Automation / AWS / DevOps / CI/CD /

Make your pipeline match your needs - The hard questions to ask before automating

Jared Brook

17 December 2018

4 Minute Read

DevOps, automation, and continuous deployment are hot topics in software development right now. Most companies that write and release software are interested in implementing some form of automation.

At base2services, we talk with many of these companies who are at various stages of considering and implementing automation. Frequently, we hear that a company has ‘done’ automation, only to discover that they could be achieving much more.

Automation, above all, is a process. It’s not a ‘one-and-done’ solution. It requires constant maintenance, upgrades, and changes to meet new demands. Organisations should be thinking about automation often and optimising their pipelines to match their circumstances. If your organisation is on this journey, there are some important questions you should ask to determine what level and types of automation make sense for your business.

Make your pipeline match your needs. The hard questions to ask before automating

What is Automation?

In the context of DevOps, automation refers to using algorithms to replace the human effort that goes into testing and deploying new code. A quick glance at the dictionary definitions for ‘automation’ and ‘automatic’ gives us helpful clues, and tells us an automatic process has three characteristics:

  1. Independent. It should be able to operate without human control or oversight.
  2. Not conscious. You shouldn’t have to think about the process or remember to activate it.
  3. Certain. It will always happen, every time, and the results of the process are predictable.

So when we talk about automating testing or deployment, we mean standardising the process, allowing scripts to execute the process without human intervention, and requiring all new code go through the automated system. As a result, we can be sure all code that gets deployed meets QA and security standards without humans needing to check every line of code themselves. A great pipeline creates a development environment that is consistent with production, so there are no errors in the live implementation.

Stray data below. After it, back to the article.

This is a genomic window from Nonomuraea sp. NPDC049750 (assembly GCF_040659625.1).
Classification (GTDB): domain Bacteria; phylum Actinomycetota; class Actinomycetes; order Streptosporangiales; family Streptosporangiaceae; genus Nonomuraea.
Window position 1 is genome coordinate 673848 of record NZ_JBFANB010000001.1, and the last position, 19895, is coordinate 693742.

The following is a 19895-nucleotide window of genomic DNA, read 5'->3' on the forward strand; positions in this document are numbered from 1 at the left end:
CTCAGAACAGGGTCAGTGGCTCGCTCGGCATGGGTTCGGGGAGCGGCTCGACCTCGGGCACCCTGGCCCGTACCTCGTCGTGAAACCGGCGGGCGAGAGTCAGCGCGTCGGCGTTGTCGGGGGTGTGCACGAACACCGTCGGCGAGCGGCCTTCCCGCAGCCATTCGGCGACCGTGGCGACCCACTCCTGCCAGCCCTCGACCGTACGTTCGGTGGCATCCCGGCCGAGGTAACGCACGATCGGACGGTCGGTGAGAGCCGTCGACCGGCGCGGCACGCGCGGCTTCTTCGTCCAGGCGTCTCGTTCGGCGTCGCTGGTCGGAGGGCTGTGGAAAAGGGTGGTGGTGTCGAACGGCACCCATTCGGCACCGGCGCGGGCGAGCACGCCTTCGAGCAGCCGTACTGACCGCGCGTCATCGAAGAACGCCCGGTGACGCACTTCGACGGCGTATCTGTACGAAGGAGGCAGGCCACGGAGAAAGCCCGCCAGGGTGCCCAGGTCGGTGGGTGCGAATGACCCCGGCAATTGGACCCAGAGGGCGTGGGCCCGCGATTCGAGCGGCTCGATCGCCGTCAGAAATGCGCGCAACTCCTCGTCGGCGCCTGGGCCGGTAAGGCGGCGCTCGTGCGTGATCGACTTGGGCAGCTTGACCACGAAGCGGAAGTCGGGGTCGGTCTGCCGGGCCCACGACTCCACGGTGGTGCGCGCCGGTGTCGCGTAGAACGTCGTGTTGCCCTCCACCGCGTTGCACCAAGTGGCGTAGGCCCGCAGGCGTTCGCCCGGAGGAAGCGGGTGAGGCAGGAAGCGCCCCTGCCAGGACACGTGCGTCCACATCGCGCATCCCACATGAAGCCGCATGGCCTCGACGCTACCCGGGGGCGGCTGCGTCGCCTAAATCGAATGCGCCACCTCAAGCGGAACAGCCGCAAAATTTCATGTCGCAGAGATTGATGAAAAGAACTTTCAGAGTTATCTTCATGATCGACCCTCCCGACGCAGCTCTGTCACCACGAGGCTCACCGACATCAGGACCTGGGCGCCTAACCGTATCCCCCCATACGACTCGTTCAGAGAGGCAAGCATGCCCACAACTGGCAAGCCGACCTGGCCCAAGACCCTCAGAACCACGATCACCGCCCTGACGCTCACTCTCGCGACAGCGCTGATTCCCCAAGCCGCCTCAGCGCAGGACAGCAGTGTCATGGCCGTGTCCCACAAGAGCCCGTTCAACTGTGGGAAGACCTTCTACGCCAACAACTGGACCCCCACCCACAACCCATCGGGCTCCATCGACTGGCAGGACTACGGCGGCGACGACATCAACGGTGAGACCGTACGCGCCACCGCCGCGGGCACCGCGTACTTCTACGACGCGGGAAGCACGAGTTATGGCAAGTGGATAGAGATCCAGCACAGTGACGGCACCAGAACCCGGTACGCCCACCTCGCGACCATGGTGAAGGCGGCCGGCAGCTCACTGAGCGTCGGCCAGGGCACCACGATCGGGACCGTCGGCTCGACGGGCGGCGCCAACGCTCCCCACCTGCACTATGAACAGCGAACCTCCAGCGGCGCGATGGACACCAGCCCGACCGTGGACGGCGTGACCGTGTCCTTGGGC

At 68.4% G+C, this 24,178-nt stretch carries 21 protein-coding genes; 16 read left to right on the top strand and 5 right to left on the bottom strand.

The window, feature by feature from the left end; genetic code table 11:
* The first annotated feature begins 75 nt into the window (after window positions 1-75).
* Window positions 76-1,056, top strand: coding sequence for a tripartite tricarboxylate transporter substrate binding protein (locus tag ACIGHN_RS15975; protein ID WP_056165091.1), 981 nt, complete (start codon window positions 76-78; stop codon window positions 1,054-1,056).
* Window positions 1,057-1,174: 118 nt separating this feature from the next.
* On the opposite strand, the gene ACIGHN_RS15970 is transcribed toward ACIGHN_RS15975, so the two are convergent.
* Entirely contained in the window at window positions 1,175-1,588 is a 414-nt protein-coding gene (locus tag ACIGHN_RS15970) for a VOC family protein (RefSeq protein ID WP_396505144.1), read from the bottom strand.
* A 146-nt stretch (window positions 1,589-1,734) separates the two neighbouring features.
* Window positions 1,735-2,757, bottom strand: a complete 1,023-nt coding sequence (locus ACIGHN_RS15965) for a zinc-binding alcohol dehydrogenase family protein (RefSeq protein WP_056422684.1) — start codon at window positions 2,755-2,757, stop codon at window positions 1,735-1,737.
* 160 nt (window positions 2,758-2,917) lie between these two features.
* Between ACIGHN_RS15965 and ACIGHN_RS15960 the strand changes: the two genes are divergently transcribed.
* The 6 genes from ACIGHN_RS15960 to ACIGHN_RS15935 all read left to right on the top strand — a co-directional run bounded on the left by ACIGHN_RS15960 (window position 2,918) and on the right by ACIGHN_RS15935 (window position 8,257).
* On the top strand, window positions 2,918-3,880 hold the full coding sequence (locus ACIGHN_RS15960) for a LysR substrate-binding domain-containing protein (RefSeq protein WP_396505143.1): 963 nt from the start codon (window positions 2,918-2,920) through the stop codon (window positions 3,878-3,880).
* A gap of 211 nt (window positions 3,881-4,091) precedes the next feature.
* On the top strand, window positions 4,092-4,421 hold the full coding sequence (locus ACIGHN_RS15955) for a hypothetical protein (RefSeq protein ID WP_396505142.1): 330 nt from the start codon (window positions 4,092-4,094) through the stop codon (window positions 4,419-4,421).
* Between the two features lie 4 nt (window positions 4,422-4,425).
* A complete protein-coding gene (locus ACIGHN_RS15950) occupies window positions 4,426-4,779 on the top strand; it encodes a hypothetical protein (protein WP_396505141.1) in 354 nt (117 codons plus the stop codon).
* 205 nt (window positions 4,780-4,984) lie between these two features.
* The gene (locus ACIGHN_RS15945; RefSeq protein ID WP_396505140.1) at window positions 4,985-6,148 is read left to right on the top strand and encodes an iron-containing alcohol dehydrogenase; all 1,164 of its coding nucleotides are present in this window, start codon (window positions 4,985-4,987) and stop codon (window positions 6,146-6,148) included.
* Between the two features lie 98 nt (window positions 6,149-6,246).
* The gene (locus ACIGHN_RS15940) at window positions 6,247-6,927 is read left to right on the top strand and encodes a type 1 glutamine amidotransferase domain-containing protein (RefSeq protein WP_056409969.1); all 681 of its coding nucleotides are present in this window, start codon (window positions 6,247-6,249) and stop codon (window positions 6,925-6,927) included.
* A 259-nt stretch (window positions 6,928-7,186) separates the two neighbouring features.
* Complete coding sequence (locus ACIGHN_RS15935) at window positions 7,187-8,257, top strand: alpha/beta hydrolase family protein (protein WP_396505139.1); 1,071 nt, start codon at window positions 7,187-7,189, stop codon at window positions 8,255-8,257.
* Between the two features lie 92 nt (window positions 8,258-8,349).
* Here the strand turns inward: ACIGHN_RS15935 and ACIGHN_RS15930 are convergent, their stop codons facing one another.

Ask yourself: What does automation mean for my business?

You may be thinking: "There’s no such thing as truly independent automation." And you’d be right.

After all, a person created the pipeline and the algorithms behind the automation. A person committed that code, which means it’s possible there are errors or inconsistencies in the implementation of automation itself. This is one of the challenges of automation. Another challenge is, that automation creates a level of abstraction and a new codebase to maintain. Which means, some of the time and resources saved testing and deploying code, now need to be used to maintain that automation. As such, planning ahead for automation and being prepared to maintain and upgrade those services is a transition that many companies don’t consider fully.

It’s tempting to think of automation as a one-size-fits-all solution. However, the reality is that automation is a collection of tools that streamline and secure your pipeline to production. Not every company will need the same automation pipeline. For example, some companies need to control their release timing as a business decision, so they don’t want to automate deployment. For others, automated deployment gets new features and bug fixes out to customers in the most efficient way possible. The components of your automation pipeline are highly dependent on your company’s needs and preferences, and they’ll take time to fully solidify.